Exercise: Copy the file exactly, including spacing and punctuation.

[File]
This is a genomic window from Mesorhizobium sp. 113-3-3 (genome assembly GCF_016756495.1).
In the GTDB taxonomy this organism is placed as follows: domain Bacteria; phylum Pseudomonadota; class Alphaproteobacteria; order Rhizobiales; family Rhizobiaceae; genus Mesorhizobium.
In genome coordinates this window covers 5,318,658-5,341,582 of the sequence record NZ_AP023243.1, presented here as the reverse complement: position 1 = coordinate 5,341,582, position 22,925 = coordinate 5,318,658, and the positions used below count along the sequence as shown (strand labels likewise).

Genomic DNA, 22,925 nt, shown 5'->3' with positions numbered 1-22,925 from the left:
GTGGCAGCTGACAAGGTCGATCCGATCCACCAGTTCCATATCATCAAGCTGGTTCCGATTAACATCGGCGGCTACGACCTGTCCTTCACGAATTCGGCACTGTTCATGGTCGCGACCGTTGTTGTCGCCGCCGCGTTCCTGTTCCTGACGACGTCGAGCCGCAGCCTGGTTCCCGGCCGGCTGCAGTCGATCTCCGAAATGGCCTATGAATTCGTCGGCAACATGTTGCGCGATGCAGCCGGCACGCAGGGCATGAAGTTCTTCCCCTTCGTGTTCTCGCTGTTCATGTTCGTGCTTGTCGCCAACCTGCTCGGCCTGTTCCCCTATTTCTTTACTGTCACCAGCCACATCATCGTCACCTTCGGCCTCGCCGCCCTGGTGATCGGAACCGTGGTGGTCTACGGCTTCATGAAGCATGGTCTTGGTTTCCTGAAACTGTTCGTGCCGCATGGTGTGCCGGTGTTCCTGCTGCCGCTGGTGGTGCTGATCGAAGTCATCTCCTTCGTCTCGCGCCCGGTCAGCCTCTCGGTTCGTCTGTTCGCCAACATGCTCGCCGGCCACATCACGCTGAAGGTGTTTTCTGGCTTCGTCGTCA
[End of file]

This is a genomic window from Mesorhizobium sp. 113-3-3 (genome assembly GCF_016756495.1).
In the GTDB taxonomy this organism is placed as follows: domain Bacteria; phylum Pseudomonadota; class Alphaproteobacteria; order Rhizobiales; family Rhizobiaceae; genus Mesorhizobium.
In genome coordinates this window covers 5,318,658-5,341,582 of the sequence record NZ_AP023243.1, presented here as the reverse complement: position 1 = coordinate 5,341,582, position 22,925 = coordinate 5,318,658, and the positions used below count along the sequence as shown (strand labels likewise).

Genomic DNA, 22,925 nt, shown 5'->3' with positions numbered 1-22,925 from the left:
GTGGCAGCTGACAAGGTCGATCCGATCCACCAGTTCCATATCATCAAGCTGGTTCCGATTAACATCGGCGGCTACGACCTGTCCTTCACGAATTCGGCACTGTTCATGGTCGCGACCGTTGTTGTCGCCGCCGCGTTCCTGTTCCTGACGACGTCGAGCCGCAGCCTGGTTCCCGGCCGGCTGCAGTCGATCTCCGAAATGGCCTATGAATTCGTCGGCAACATGTTGCGCGATGCAGCCGGCACGCAGGGCATGAAGTTCTTCCCCTTCGTGTTCTCGCTGTTCATGTTCGTGCTTGTCGCCAACCTGCTCGGCCTGTTCCCCTATTTCTTTACTGTCACCAGCCACATCATCGTCACCTTCGGCCTCGCCGCCCTGGTGATCGGAACCGTGGTGGTCTACGGCTTCATGAAGCATGGTCTTGGTTTCCTGAAACTGTTCGTGCCGCATGGTGTGCCGGTGTTCCTGCTGCCGCTGGTGGTGCTGATCGAAGTCATCTCCTTCGTCTCGCGCCCGGTCAGCCTCTCGGTTCGTCTGTTCGCCAACATGCTCGCCGGCCACATCACGCTGAAGGTGTTTTCTGGCTTCGTCGTCA